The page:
Understanding the value of community conservation

We began to ramp up our knowledge of the community sector - understanding the factors of successful partnerships and the value of voluntary contributions to our conservation work.

A DOC-commissioned survey in 2007 found that 200 of its community partner groups contributed nearly $16 million of value to conservation in one year, including voluntary labour, funds, skills and in-kind contributions.

Valuing community group contributions to conservation report (PDF, 462K)

The Community Fund was first established at this time also - an earlier version of the present-day DOC Community Fund.

Engaging young people at centre of communities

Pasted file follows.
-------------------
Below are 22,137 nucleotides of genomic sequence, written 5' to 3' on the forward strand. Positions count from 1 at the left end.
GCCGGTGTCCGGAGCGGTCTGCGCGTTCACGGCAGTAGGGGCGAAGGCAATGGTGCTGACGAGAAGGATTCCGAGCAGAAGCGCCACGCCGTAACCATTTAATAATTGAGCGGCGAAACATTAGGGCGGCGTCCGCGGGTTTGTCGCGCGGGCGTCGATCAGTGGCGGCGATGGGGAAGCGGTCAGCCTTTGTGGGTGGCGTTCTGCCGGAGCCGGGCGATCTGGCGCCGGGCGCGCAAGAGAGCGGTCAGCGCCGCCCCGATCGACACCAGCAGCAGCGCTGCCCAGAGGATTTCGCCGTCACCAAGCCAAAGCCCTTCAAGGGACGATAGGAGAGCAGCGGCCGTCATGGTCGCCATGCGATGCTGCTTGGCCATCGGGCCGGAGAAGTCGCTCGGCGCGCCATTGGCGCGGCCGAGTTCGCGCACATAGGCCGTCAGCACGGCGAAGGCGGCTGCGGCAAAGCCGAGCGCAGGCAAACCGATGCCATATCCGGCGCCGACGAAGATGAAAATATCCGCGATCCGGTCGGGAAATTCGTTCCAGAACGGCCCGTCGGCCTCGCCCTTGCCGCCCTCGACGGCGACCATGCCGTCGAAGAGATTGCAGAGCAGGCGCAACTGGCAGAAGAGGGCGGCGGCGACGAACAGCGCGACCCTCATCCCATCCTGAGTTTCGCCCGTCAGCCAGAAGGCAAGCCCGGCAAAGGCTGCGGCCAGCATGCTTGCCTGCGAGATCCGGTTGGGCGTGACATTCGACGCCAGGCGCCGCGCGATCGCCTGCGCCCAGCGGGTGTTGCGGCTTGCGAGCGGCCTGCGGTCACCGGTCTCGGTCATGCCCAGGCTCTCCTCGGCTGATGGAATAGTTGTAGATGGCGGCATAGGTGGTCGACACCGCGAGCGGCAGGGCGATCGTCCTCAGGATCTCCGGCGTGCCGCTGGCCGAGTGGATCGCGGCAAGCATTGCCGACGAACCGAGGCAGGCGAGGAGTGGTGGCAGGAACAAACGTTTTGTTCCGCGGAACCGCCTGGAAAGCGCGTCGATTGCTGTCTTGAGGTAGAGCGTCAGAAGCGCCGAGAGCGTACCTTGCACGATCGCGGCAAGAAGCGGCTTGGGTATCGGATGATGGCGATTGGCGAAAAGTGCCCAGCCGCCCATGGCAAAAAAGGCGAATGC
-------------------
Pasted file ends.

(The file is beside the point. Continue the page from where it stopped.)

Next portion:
Conservation education started to become more prominent. Whilst there had always been some education work carried out by a network of dedicated staff, there was a growing recognition within the organisation that supporting and empowering young people was now a vital investment in conservation: young people represent the future and will be the next leaders in conservation.

Impact in community engagement

From 2010 onward another major organisational shift happened with the Department's aspiration to double conservation. We began to look at how to have impact in community engagement. The organisation supported the community desire for a portal for ecological restoration information and resources and co-built today's 'Nature Space' website.

Using the Nature Space site at an open day.
Thorndon's Patanga Hill restoration coordinator Dinah Priestley explores the Nature Space site at an open day

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Nature Space - a hub for community led ecological restoration